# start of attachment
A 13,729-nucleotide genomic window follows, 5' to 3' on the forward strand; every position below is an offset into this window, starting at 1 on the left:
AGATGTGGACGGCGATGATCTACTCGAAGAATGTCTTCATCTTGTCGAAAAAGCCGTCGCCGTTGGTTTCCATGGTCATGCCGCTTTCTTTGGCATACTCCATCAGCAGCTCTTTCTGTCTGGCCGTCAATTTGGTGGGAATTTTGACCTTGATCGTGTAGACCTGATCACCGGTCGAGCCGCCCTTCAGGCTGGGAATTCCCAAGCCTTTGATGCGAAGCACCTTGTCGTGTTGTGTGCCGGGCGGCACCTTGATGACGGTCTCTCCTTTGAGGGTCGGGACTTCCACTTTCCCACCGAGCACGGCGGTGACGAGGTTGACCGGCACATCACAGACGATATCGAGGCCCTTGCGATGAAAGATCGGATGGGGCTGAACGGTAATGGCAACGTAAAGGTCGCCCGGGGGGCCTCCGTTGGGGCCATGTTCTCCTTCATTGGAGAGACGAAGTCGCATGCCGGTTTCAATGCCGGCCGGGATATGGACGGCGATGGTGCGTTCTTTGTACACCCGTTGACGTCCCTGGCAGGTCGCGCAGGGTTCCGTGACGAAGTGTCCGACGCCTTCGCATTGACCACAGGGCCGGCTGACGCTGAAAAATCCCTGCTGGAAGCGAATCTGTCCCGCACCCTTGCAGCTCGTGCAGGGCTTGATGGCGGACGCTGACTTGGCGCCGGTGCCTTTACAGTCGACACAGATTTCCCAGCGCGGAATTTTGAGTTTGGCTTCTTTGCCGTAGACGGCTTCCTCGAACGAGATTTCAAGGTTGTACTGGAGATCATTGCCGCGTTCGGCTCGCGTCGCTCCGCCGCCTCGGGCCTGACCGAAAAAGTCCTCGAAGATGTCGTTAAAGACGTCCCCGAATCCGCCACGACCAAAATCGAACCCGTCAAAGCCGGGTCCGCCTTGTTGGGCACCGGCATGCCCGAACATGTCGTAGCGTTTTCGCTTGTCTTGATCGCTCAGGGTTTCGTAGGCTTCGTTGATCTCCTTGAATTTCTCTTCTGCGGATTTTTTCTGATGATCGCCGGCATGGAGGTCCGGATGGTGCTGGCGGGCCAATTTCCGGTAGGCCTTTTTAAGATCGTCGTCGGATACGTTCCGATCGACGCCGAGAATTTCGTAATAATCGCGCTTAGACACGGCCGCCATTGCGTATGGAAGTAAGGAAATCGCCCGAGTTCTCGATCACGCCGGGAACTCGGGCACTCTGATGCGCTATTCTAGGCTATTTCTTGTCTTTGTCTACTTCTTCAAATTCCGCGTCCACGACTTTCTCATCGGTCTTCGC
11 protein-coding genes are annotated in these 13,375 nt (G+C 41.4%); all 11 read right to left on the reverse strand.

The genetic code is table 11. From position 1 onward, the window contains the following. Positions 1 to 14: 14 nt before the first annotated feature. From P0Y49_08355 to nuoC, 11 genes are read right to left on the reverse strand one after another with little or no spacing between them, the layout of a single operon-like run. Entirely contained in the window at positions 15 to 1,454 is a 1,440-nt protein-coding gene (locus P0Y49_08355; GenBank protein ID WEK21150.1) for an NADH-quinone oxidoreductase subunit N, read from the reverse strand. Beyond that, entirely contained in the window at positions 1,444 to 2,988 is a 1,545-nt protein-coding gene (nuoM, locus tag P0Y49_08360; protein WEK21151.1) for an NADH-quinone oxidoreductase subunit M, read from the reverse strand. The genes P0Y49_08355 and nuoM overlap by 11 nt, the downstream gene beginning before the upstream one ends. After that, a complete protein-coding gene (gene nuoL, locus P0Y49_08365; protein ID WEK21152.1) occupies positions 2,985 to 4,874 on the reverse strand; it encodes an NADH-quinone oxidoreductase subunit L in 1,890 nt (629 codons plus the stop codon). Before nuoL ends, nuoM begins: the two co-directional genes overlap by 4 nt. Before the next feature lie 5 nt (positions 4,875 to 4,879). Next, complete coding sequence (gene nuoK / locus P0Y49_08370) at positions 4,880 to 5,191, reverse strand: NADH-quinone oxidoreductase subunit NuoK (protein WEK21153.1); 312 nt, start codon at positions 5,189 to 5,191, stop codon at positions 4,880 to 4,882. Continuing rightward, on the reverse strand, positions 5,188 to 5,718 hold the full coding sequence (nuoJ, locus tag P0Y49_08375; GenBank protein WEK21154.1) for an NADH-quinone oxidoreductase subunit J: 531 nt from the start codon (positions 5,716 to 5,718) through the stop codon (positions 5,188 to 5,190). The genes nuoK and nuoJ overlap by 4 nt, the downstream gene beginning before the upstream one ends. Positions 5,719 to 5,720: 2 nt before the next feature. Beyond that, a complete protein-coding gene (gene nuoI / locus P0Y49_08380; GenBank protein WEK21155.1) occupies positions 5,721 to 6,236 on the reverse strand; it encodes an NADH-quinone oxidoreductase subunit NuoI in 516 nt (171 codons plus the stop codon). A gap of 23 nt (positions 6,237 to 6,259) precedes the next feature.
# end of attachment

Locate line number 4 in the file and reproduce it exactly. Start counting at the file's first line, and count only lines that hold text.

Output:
The genetic code is table 11. From position 1 onward, the window contains the following. Positions 1 to 14: 14 nt before the first annotated feature. From P0Y49_08355 to nuoC, 11 genes are read right to left on the reverse strand one after another with little or no spacing between them, the layout of a single operon-like run. Entirely contained in the window at positions 15 to 1,454 is a 1,440-nt protein-coding gene (locus P0Y49_08355; GenBank protein ID WEK21150.1) for an NADH-quinone oxidoreductase subunit N, read from the reverse strand. Beyond that, entirely contained in the window at positions 1,444 to 2,988 is a 1,545-nt protein-coding gene (nuoM, locus tag P0Y49_08360; protein WEK21151.1) for an NADH-quinone oxidoreductase subunit M, read from the reverse strand. The genes P0Y49_08355 and nuoM overlap by 11 nt, the downstream gene beginning before the upstream one ends. After that, a complete protein-coding gene (gene nuoL, locus P0Y49_08365; protein ID WEK21152.1) occupies positions 2,985 to 4,874 on the reverse strand; it encodes an NADH-quinone oxidoreductase subunit L in 1,890 nt (629 codons plus the stop codon). Before nuoL ends, nuoM begins: the two co-directional genes overlap by 4 nt. Before the next feature lie 5 nt (positions 4,875 to 4,879). Next, complete coding sequence (gene nuoK / locus P0Y49_08370) at positions 4,880 to 5,191, reverse strand: NADH-quinone oxidoreductase subunit NuoK (protein WEK21153.1); 312 nt, start codon at positions 5,189 to 5,191, stop codon at positions 4,880 to 4,882. Continuing rightward, on the reverse strand, positions 5,188 to 5,718 hold the full coding sequence (nuoJ, locus tag P0Y49_08375; GenBank protein WEK21154.1) for an NADH-quinone oxidoreductase subunit J: 531 nt from the start codon (positions 5,716 to 5,718) through the stop codon (positions 5,188 to 5,190). The genes nuoK and nuoJ overlap by 4 nt, the downstream gene beginning before the upstream one ends. Positions 5,719 to 5,720: 2 nt before the next feature. Beyond that, a complete protein-coding gene (gene nuoI / locus P0Y49_08380; GenBank protein WEK21155.1) occupies positions 5,721 to 6,236 on the reverse strand; it encodes an NADH-quinone oxidoreductase subunit NuoI in 516 nt (171 codons plus the stop codon). A gap of 23 nt (positions 6,237 to 6,259) precedes the next feature.